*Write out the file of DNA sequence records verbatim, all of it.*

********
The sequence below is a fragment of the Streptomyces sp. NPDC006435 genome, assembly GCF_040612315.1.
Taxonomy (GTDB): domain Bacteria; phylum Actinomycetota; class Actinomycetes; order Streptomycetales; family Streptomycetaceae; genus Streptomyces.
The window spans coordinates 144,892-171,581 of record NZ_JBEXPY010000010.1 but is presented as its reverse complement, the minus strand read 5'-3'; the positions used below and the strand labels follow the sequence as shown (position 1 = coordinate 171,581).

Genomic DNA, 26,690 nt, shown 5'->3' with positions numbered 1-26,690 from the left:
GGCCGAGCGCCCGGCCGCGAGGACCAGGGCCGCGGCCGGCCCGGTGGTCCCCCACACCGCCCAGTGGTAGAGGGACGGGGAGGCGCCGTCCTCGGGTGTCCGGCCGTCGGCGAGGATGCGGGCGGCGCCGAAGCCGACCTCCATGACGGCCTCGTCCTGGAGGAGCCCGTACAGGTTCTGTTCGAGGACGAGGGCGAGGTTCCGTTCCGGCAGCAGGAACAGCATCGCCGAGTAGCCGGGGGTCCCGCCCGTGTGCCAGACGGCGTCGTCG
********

The sequence below is a fragment of the Streptomyces sp. NPDC006435 genome, assembly GCF_040612315.1.
Taxonomy (GTDB): domain Bacteria; phylum Actinomycetota; class Actinomycetes; order Streptomycetales; family Streptomycetaceae; genus Streptomyces.
The window spans coordinates 144,892-171,581 of record NZ_JBEXPY010000010.1 but is presented as its reverse complement, the minus strand read 5'-3'; the positions used below and the strand labels follow the sequence as shown (position 1 = coordinate 171,581).

Genomic DNA, 26,690 nt, shown 5'->3' with positions numbered 1-26,690 from the left:
GGCCGAGCGCCCGGCCGCGAGGACCAGGGCCGCGGCCGGCCCGGTGGTCCCCCACACCGCCCAGTGGTAGAGGGACGGGGAGGCGCCGTCCTCGGGTGTCCGGCCGTCGGCGAGGATGCGGGCGGCGCCGAAGCCGACCTCCATGACGGCCTCGTCCTGGAGGAGCCCGTACAGGTTCTGTTCGAGGACGAGGGCGAGGTTCCGTTCCGGCAGCAGGAACAGCATCGCCGAGTAGCCGGGGGTCCCGCCCGTGTGCCAGACGGCGTCGTCG